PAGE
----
It was October 1996 when I first visited this stretch of the American River with the Big Guy. We rode across a small pedestrian bridge (officially named Jim’s Bridge as of 1989) on our bikes to explore the north bank, looking for promising fishing spots along Sacramento Bar.
I had seen this particular bridge many times but had never set foot on it; although the Big Guy referred to it as the PCA bridge, I knew nothing about its fascinating history. In fact, it’s now one of three bridges that currently cross this part of the American River. After Fair Oaks’ 1909 truss bridge was closed to truck traffic in 1953, the Pacific Aggregates Company, located on the south bank, built a bridge of their own. These days, it’s used exclusively by bikes and pedestrians.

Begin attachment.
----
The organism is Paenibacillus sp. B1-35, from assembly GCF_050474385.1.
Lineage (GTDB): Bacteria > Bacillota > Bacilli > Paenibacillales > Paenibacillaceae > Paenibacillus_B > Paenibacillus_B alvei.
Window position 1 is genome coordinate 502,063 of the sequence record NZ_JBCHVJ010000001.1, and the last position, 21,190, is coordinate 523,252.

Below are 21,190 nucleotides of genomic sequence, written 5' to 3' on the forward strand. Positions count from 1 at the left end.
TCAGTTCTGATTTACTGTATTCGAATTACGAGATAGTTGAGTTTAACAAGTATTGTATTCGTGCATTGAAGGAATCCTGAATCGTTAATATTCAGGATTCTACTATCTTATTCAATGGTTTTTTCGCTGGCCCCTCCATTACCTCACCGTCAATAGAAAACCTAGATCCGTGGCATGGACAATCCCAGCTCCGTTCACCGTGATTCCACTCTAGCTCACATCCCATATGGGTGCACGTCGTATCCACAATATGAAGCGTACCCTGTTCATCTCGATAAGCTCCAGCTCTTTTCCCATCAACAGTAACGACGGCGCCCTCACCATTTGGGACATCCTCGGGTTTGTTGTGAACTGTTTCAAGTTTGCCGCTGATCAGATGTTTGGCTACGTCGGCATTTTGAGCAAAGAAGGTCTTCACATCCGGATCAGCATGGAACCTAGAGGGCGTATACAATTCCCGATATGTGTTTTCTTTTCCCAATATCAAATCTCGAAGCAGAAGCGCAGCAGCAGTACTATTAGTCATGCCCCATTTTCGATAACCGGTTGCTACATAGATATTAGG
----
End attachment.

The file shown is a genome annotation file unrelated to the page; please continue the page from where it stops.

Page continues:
Sacramento Bar, on the north bank of the American River in Fair Oaks, was the last gold dredging area along the river; dredging machines, which scooped up tons of river rocks looking for gold chunks and flecks and left behind the intimidating piles, operated until 1962. Across the river, and the modest San Juan Rapids, is Rossmoor Bar — Gold Country Orienteers